And how did you yourself become such a famous caster?

Purge: I worked hard, there’s a reason that I have so many subscribers. For a while I was making five videos a week on my youtube channel so I was very dedicated to what I was doing. If you work hard you will be successful.

 

Do you have any hobbies outside of dota? What were some of your old hobbies?

Purge: I have always been an extreme gamer. I spent a lot of my time playing video games. That’s just how me and my friends would hang out. I would play alot of Halo growing up and also a few MMO’s here and there. I also would play sc2 from time to time.

 

Have you ever thought about becoming a caster for Starcraft 2?

Purge: Yeah actually. I used to watch Husky during the SC2 beta, and at the time I thought to myself, I could totally do this. But then I never did anything about it and it wasn’t until later that I realized that I should cast for Dota 2. I wasn’t even aware of any other casters except for Tobi at that point.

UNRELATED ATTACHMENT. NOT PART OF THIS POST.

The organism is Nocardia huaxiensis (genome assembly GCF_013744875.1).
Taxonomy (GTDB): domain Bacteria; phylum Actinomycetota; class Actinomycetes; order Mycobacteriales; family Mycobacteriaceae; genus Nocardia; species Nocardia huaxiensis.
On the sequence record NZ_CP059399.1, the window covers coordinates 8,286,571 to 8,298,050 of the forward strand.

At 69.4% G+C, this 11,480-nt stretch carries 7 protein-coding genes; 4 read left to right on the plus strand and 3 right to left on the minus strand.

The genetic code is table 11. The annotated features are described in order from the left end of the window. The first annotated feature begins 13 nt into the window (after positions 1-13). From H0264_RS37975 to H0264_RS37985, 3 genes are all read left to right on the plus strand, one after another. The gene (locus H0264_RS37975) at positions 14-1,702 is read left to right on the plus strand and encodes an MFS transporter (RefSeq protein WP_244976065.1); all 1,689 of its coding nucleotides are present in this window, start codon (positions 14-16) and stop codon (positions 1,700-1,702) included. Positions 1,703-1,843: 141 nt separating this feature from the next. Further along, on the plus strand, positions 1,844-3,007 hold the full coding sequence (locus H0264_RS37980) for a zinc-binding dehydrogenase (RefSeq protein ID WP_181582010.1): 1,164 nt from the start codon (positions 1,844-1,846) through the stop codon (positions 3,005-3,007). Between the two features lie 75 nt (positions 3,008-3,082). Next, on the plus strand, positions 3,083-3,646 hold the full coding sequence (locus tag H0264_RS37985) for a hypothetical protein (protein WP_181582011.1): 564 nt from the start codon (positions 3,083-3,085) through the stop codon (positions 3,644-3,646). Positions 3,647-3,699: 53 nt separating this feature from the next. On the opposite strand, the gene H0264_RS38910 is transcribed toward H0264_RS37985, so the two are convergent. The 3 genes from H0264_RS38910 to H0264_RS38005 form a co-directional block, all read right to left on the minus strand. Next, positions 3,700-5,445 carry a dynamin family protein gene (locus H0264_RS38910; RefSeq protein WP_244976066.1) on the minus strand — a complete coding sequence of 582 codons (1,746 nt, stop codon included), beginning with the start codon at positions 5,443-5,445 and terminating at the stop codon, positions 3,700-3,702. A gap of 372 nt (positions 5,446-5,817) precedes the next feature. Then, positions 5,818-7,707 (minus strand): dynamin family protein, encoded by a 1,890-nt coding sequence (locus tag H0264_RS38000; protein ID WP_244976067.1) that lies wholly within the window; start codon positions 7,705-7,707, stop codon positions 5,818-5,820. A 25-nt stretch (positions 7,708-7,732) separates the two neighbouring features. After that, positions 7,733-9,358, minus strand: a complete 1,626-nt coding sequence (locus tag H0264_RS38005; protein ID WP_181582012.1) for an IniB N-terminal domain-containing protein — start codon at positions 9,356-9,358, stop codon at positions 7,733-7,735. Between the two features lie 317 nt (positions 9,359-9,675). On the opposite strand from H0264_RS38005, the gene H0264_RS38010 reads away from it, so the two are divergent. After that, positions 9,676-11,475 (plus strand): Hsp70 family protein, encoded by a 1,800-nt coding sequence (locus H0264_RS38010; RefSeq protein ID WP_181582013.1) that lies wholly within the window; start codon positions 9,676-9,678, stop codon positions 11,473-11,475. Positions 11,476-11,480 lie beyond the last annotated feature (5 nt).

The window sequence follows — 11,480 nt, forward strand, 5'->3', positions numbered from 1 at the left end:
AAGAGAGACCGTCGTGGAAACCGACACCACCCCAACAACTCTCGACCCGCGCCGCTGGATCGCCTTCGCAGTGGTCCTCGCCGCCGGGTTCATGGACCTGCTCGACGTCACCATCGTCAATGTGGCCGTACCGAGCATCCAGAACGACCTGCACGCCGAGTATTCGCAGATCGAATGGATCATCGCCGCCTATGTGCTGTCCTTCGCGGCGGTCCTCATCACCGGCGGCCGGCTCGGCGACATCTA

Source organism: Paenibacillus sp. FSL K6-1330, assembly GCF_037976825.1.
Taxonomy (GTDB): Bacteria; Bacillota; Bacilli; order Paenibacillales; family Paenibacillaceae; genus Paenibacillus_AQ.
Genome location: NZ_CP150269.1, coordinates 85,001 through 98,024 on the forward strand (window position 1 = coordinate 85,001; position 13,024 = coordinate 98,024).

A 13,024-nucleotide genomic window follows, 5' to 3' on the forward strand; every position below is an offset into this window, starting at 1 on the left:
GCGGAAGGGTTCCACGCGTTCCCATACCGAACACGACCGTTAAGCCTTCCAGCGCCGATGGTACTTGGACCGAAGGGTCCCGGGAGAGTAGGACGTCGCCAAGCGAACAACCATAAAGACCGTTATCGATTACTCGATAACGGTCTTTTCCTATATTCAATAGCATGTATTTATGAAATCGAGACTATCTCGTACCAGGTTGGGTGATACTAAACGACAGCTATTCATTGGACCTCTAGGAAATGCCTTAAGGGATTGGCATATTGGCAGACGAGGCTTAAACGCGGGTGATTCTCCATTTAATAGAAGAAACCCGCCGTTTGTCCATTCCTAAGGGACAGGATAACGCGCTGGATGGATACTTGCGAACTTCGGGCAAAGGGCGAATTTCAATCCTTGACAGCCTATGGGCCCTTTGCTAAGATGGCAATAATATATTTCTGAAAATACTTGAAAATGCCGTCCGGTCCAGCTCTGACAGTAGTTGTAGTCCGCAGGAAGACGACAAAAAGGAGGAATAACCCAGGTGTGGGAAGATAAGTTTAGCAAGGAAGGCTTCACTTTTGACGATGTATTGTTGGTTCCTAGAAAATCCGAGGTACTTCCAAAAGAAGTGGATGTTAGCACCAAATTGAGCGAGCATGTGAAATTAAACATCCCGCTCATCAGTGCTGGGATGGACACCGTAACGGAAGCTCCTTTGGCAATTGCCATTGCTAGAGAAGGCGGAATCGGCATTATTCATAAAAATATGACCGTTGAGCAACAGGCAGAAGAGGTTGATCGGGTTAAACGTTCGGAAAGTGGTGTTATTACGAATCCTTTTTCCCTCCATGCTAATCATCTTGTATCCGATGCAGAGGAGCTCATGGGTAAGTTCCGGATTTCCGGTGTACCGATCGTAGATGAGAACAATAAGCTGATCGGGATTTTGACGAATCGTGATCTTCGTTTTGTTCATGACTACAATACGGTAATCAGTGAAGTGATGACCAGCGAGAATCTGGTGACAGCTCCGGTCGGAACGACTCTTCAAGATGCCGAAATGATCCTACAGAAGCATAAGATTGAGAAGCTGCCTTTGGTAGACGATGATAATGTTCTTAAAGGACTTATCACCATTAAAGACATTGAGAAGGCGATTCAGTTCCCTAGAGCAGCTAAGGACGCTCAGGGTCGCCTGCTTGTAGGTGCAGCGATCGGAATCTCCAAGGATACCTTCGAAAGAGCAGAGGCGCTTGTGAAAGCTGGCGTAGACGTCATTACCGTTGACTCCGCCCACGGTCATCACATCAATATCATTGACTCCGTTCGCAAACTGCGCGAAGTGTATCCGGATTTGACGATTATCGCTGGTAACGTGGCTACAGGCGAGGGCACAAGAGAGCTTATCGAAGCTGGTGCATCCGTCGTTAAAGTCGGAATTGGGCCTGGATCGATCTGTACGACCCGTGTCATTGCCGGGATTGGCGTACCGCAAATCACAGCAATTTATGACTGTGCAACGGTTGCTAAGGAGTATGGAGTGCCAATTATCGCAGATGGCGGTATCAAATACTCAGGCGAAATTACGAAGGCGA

Now I know that you had a tournament a few months back called “The Purge Cup” where your fans played a tournament and you casted the games. How did the tournament go, did you get a lot of viewers? And do you think that you do a good job to keep in contact with your fans?

Purge: The tournament went okay. Keep in mind it was a fan tournament with no prize pool, so a large percentage of the teams were for fun pub players. I didn’t have a lot of free time to broadcast and cast the games because I was very busy with Star Series matches at the time, but I did cast the grand finals as well as a few other matches. And yes, I think I do a good job of keeping in contact with my fans. I just played with my fans for 6 hours on stream for a ‘Play with Purge Day’.